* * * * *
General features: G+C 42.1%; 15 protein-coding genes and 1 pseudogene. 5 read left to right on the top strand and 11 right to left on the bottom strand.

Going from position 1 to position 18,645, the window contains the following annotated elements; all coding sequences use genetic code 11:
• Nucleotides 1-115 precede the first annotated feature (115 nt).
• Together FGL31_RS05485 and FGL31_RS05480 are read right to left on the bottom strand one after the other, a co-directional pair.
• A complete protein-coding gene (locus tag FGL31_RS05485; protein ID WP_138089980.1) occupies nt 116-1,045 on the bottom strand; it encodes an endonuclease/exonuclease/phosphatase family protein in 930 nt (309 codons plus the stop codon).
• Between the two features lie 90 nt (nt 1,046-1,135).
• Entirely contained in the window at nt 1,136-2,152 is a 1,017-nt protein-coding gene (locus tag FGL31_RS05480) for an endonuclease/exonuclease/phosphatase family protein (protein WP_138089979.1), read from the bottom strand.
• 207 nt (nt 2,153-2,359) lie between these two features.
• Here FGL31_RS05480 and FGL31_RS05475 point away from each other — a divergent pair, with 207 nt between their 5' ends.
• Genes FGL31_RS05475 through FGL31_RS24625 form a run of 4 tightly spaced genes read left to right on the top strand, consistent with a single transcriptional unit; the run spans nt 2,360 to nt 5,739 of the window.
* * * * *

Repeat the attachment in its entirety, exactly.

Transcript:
General features: G+C 42.1%; 15 protein-coding genes and 1 pseudogene. 5 read left to right on the top strand and 11 right to left on the bottom strand.

Going from position 1 to position 18,645, the window contains the following annotated elements; all coding sequences use genetic code 11:
• Nucleotides 1-115 precede the first annotated feature (115 nt).
• Together FGL31_RS05485 and FGL31_RS05480 are read right to left on the bottom strand one after the other, a co-directional pair.
• A complete protein-coding gene (locus tag FGL31_RS05485; protein ID WP_138089980.1) occupies nt 116-1,045 on the bottom strand; it encodes an endonuclease/exonuclease/phosphatase family protein in 930 nt (309 codons plus the stop codon).
• Between the two features lie 90 nt (nt 1,046-1,135).
• Entirely contained in the window at nt 1,136-2,152 is a 1,017-nt protein-coding gene (locus tag FGL31_RS05480) for an endonuclease/exonuclease/phosphatase family protein (protein WP_138089979.1), read from the bottom strand.
• 207 nt (nt 2,153-2,359) lie between these two features.
• Here FGL31_RS05480 and FGL31_RS05475 point away from each other — a divergent pair, with 207 nt between their 5' ends.
• Genes FGL31_RS05475 through FGL31_RS24625 form a run of 4 tightly spaced genes read left to right on the top strand, consistent with a single transcriptional unit; the run spans nt 2,360 to nt 5,739 of the window.